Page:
5. 11.4 Colligative Properties
    6. 11.5 Colloids
    7. Key Terms
    8. Key Equations
    9. Summary
    10. Exercises
  13. 12 Thermodynamics
    1. Introduction
    2. 12.1 Spontaneity
    3. 12.2 Entropy
    4. 12.3 The Second and Third Laws of Thermodynamics
    5. 12.4 Free Energy
    6. Key Terms
    7. Key Equations
    8. Summary
    9. Exercises
  14. 13 Fundamental Equilibrium Concepts
    1. Introduction
    2. 13.1 Chemical Equilibria
    3. 13.2 Equilibrium Constants
    4. 13.3 Shifting Equilibria: Le Châtelier’s Principle
    5. 13.4 Equilibrium Calculations
    6. Key Terms
    7. Key Equations
    8. Summary
    9. Exercises
  15. 14 Acid-Base Equilibria
    1. Introduction
    2. 14.1 Brønsted-Lowry Acids and Bases
    3. 14.2 pH and pOH
    4. 14.3 Relative Strengths of Acids and Bases
    5. 14.4 Hydrolysis of Salts
    6. 14.5 Polyprotic Acids
    7. 14.6 Buffers
    8. 14.7 Acid-Base Titrations
    9. Key Terms
    10. Key Equations
    11. Summary
    12. Exercises
  16. 15 Equilibria of Other Reaction Classes
    1. Introduction
    2. 15.1 Precipitation and Dissolution
    3. 15.2 Lewis Acids and Bases
    4. 15.3 Coupled Equilibria
    5. Key Terms
    6. Key Equations
    7. Summary
    8. Exercises
  17. 16 Electrochemistry
    1. Introduction
    2. 16.1 Review of Redox Chemistry
    3. 16.2 Galvanic Cells
    4. 16.3 Electrode and Cell Potentials
    5. 16.4 Potential, Free Energy, and Equilibrium
    6. 16.5 Batteries and Fuel Cells
    7. 16.6 Corrosion
    8. 16.7 Electrolysis
    9. Key Terms
    10. Key Equations
    11. Summary
    12. Exercises
  18. 17 Kinetics
    1. Introduction
    2. 17.1 Chemical Reaction Rates
    3. 17.2 Factors Affecting Reaction Rates
    4. 17.3 Rate Laws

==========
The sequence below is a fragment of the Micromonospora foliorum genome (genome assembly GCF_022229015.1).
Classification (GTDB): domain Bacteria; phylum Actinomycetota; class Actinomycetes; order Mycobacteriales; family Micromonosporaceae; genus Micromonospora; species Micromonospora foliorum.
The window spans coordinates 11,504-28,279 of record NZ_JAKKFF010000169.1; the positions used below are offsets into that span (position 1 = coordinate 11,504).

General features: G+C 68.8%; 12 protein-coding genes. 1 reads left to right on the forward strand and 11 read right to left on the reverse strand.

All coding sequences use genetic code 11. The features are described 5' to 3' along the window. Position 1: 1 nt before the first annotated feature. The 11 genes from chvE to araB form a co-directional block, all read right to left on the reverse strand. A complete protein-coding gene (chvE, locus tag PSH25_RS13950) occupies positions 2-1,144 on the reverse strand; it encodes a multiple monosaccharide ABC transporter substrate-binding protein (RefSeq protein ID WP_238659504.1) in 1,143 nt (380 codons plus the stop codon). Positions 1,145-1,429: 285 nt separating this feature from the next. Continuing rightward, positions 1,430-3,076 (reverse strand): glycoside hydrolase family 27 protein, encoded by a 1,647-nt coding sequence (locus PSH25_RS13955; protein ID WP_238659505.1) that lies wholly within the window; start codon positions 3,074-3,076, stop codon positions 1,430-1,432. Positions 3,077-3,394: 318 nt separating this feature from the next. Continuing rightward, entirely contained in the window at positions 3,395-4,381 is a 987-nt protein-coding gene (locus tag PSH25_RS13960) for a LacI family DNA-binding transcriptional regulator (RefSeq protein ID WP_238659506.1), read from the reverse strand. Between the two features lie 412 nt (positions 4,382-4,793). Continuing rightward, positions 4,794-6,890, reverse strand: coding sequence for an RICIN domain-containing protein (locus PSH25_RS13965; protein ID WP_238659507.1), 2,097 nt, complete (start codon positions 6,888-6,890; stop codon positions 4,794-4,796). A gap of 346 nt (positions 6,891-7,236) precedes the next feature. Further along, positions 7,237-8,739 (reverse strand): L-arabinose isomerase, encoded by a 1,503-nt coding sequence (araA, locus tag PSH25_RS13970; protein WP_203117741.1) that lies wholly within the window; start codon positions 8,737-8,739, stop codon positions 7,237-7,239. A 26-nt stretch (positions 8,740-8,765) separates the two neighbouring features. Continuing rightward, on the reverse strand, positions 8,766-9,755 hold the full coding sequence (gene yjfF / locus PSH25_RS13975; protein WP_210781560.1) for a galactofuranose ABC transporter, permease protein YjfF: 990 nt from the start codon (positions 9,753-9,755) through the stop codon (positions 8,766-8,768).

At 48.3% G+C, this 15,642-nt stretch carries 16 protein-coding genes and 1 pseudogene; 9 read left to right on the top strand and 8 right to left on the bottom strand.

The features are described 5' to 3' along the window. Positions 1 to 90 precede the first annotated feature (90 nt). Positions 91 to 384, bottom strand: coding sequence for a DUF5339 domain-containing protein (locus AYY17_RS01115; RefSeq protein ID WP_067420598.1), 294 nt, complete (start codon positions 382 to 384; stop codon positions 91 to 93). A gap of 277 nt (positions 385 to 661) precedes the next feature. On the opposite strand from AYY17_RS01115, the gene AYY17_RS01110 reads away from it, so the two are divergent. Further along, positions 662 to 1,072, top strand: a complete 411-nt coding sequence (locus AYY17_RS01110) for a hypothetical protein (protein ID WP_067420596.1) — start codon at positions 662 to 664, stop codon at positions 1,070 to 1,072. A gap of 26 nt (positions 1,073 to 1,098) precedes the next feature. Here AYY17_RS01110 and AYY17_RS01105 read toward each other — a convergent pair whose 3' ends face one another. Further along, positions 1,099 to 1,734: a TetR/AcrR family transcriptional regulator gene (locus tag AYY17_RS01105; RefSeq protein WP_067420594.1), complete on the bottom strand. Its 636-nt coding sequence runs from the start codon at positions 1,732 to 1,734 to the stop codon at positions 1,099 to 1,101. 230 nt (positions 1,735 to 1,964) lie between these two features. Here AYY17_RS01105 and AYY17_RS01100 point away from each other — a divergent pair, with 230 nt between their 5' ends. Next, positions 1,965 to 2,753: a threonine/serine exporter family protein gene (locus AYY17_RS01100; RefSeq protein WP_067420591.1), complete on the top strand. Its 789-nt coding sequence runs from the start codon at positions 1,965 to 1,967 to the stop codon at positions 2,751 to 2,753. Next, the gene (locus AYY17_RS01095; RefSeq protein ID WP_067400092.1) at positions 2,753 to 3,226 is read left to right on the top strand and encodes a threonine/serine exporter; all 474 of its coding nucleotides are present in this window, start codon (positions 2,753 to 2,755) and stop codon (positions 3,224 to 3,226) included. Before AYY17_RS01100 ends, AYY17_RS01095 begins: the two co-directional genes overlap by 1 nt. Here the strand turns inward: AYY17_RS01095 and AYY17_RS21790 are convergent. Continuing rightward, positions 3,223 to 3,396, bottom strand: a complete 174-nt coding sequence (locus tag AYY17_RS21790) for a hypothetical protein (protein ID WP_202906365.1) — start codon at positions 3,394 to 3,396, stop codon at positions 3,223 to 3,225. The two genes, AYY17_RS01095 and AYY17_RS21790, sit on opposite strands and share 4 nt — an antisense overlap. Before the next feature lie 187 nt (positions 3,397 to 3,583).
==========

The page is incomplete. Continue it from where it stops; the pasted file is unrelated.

5. 17.4 Integrated Rate Laws
    6. 17.5 Collision Theory
    7. 17.6 Reaction Mechanisms
    8. 17.7 Catalysis
    9. Key Terms
    10. Key Equations
    11. Summary
    12. Exercises
  19. 18 Representative Metals, Metalloids, and Nonmetals
    1. Introduction
    2. 18.1 Periodicity
    3. 18.2 Occurrence and Preparation of the Representative Metals
    4. 18.3 Structure and General Properties of the Metalloids
    5. 18.4 Structure and General Properties of the Nonmetals
    6. 18.5 Occurrence, Preparation, and Compounds of Hydrogen
    7. 18.6 Occurrence, Preparation, and Properties of Carbonates
    8. 18.7 Occurrence, Preparation, and Properties of Nitrogen
    9. 18.8 Occurrence, Preparation, and Properties of Phosphorus
    10. 18.9 Occurrence, Preparation, and Compounds of Oxygen
    11. 18.10 Occurrence, Preparation, and Properties of Sulfur
    12. 18.11 Occurrence, Preparation, and Properties of Halogens
    13. 18.12 Occurrence, Preparation, and Properties of the Noble Gases
    14. Key Terms
    15. Summary
    16. Exercises
  20. 19 Transition Metals and Coordination Chemistry
    1. Introduction
    2. 19.1 Occurrence, Preparation, and Properties of Transition Metals and Their Compounds
    3. 19.2 Coordination Chemistry of Transition Metals
    4. 19.3 Spectroscopic and Magnetic Properties of Coordination Compounds
    5. Key Terms
    6. Summary
    7. Exercises
  21. 20 Nuclear Chemistry
    1. Introduction
    2. 20.1 Nuclear Structure and Stability
    3. 20.2 Nuclear Equations
    4. 20.3 Radioactive Decay
    5. 20.4 Transmutation and Nuclear Energy
    6. 20.5 Uses of Radioisotopes
    7. 20.6 Biological Effects of Radiation
    8. Key Terms
    9. Key Equations
    10. Summary